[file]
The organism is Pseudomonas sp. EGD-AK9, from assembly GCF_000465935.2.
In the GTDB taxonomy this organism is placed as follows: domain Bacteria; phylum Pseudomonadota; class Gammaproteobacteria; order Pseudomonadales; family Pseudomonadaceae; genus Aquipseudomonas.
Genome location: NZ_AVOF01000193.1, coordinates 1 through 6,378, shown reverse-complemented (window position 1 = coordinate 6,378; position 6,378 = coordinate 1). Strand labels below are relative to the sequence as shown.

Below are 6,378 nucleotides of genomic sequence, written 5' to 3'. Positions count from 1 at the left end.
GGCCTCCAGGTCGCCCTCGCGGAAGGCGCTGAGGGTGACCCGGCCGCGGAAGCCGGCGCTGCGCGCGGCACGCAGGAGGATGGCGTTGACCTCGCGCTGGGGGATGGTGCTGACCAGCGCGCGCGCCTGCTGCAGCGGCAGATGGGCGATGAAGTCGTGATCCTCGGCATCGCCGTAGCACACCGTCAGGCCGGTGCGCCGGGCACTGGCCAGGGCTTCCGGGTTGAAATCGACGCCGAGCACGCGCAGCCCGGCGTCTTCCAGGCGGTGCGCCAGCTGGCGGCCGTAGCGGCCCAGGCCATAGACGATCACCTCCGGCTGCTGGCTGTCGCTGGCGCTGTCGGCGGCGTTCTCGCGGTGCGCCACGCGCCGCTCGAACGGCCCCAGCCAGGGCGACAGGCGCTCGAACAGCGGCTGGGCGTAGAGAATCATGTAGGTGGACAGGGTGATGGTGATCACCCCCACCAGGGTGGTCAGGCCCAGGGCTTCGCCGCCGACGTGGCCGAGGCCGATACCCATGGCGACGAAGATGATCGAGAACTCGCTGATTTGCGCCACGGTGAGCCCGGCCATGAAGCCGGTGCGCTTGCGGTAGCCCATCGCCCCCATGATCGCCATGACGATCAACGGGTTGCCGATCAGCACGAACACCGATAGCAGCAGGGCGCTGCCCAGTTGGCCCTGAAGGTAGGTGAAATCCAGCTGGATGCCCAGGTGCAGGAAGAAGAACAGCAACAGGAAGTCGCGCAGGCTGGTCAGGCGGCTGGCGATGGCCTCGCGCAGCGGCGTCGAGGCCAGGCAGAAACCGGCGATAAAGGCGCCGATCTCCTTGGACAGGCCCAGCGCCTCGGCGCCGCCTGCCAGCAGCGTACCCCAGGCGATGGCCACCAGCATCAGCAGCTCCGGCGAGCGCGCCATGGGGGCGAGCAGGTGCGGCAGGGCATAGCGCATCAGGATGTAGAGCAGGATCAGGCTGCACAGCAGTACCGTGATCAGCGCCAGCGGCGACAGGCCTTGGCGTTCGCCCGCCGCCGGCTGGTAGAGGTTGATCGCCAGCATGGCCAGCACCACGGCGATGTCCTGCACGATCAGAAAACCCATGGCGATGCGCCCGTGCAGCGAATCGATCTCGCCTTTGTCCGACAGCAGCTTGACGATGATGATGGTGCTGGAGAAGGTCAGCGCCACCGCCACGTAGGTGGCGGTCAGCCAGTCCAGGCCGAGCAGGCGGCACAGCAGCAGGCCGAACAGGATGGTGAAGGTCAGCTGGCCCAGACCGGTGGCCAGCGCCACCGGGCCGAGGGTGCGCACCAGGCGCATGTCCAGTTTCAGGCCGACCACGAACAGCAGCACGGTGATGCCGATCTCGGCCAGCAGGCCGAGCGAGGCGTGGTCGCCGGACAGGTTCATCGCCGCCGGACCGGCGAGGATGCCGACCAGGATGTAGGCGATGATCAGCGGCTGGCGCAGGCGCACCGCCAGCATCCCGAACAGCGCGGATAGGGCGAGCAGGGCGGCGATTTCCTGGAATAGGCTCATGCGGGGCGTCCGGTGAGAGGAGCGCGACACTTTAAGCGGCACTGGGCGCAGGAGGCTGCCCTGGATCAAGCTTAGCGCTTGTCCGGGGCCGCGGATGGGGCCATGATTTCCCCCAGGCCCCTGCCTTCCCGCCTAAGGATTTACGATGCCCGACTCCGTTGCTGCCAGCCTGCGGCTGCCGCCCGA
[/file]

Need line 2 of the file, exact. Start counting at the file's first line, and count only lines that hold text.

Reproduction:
In the GTDB taxonomy this organism is placed as follows: domain Bacteria; phylum Pseudomonadota; class Gammaproteobacteria; order Pseudomonadales; family Pseudomonadaceae; genus Aquipseudomonas.